YouTube has announced plans to reach every mobile phone via a rapid expansion plan around the world, but all this "communication" doesn't give you real friendships; it gives you one-dimensional ones that you control and edit to suit yourself. The appalling rise in teenage suicides is a real cause for concern and proves to me that ultimately the internet is running out of control, maiming our young people by stunting their ability to integrate into society and live in the real world.
Oh Damon, give us a break
Don't you loathe the way that celebrities feel they have to have more say than anyone else about the way the country is governed? They can't just act, make records, give concerts or cook - they've got to preach and lecture politicians about the need for clean water in the Third World, to end poverty, to reform trade agreements. Bono and Bob G must spend all their waking hours on the phone to Bush, Brown and Blair, whingeing on about their pet causes.
Fact - all the fuss made by pop stars at the time of the G8 at Gleneagles has not ended poverty. In fact it made very little difference. Now, a group called the Power Inquiry is campaigning to restore the public's faith in the democratic process in the UK. They propose setting up a People's Assembly where changes to our electoral system can be discussed. They want to lower the voting age to 16 and impose a £10,000 limit on political donations. All perfectly sensible ideas - and they've come up with a petition on their "make it an issue" website we can all sign, calling on Mr Brown to reform the constitution and voting system.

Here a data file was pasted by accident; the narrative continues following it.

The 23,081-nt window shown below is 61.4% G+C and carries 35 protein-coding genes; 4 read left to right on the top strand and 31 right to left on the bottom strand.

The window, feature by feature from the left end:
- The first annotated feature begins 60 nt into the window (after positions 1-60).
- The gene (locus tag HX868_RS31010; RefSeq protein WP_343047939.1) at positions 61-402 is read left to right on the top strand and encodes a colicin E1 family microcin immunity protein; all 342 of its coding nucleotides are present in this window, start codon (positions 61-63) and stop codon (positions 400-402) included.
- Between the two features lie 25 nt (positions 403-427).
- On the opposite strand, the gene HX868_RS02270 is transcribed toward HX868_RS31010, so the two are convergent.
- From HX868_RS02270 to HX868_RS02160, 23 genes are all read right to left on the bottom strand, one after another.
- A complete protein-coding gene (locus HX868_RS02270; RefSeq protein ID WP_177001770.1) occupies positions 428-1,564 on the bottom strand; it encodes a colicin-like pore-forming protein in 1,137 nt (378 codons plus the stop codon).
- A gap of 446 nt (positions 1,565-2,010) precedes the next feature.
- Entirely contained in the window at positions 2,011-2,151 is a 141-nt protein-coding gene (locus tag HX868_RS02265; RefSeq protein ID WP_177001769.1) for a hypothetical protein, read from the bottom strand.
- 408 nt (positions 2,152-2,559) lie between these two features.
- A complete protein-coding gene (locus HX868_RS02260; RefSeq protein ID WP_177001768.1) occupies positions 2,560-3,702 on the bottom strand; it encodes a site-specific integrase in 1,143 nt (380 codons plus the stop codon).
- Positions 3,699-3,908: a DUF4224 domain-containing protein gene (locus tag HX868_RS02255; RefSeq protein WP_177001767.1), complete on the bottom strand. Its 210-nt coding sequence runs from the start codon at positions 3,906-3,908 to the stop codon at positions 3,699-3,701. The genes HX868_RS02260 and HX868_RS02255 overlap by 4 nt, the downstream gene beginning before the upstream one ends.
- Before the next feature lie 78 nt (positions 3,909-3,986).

Trouble is, their famous supporters include DJ Emma B, musician Damon Albarn, Nicaraguan activist Bianca Jagger and actor and television presenter Tony Robinson - all of whom will carry about as much political clout with our future Prime Minister as a wet tea towel. You can bet your life the People's Assembly will have a VIP area, accessible only by laminated pass. Like all celebrity do-gooders, they want equal rights for all, as long as they have a special lounge.
Petitions promoted through "famous" signatories are a real turn-off.
Sorry Laura, Learjets don't come in green
Laura Bailey is a glamorous mother, model, face of Marks & Sparks, and is supporting ibuy.co.uk, a carbon-offsetting car insurance scheme. She's terminally trendy, the partner of Working Title film mogul Eric Fellner, constantly photographed in eclectic but beautifully put-together outfits and lives in trendy Notting Hill Gate. Her previous boyfriends include Richard Gere, and of course she meditates and does yoga. Laura is nothing if not eco-conscious, and tells a Guardian journalist that she cycles everywhere and is a keen gardener, even though she cannot cook. Trouble is, Laura, pictured left, was not exactly on message when asked: "What is your biggest green guilty secret?" She answered: "Very occasionally accepting a lift on a private jet."
In one sentence she sums up why I find it incredibly difficult to believe that millionaires who live in Notting Hill, a stone's throw from David Cameron, have any idea of what saving the planet really means. To Laura, it just means forcing yourself not to get on that Learjet every now and then. Life's tough at the top!Reuse content